- Instant noodles
- My family back
He wrote about the daily things, he wrote stories, poems and songs.
“James asked me today if I still cared. I told him to mind his own damn business. No way the town baker gets to know my thoughts. Of course I care. But I’m tired. I know that people think I’m distant. The truth is that I don’t know how to feel. I know that one time that I felt, and I felt everything. I felt the wind through my hair, I felt the rain on my skin. I felt every step I took, I felt air enter my lungs and leave again. I got tired of feeling, so I stopped. I felt everything when she left. The love of my life. Alongside my kids and their kids. Of course I care. I should really get to fixing my bike today. I might be old and alone, but I’m sure as hell not gonna be old, alone and fat. (2005)”
He had gotten fat later on.
“There is this dream I’ve been having. It’s nothing special, but it’s special in that way. There is a small house in the mountains that has my name on it. It’s a small wooden house near a lake. There are some trees, some plants and there’s a small waterhole nearby. I spend my days farming, making some music, staring at the sunset as I drink a cup of tea. Of course I’ll have a dog who keeps me company. I’d go on long walks in the surrounding nature and I’d pluck some flowers along the way. I’d collect them and keep them healthy until the next time my granddaughter comes to visit. She’d like them, I’m sure. That’s the life.”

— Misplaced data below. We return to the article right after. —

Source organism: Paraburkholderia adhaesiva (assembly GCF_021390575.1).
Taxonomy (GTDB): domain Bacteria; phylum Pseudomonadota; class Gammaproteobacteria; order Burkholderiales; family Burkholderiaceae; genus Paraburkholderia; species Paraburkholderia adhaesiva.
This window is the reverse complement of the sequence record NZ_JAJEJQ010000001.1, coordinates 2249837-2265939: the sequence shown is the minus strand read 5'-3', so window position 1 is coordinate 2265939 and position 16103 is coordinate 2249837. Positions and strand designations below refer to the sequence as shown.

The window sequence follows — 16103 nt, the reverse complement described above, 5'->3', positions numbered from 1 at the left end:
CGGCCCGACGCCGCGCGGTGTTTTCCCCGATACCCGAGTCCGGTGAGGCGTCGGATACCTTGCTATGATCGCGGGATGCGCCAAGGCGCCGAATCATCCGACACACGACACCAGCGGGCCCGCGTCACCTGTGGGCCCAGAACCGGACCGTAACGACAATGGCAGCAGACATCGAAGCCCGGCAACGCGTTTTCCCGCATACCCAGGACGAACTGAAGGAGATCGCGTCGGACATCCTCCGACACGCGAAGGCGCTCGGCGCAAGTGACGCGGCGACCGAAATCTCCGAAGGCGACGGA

I never went to visit. Should I have? When I found these notes I had started liking him more. Funny, since I had never known him well. I started reading and I kept reading. Before I realised it was morning. That’s when I found it. There was a picture of me. I hardly recognised myself as there were few baby pictures of me. In the picture a younger version of him was holding me. Grandma was right next to him. He tried to look in the camera, but he was clearly focused on me. His hands were wrapped around me as he tried to hold me steady. The wrinkles around his eyes were less deep, but he looked tired. The thing that struck me was his smile. I had never seen him smile. We never hugged. We were never close. Still, in this picture he held me so tight and his eyes. It looked like love. I have seen love in other eyes and this is what it looked like. It really made me wonder. If he had smiled like this at one time, if he had loved like this, where had it gone? Why was it gone? Why do I remember a distant man with little love, while here I saw someone who cared?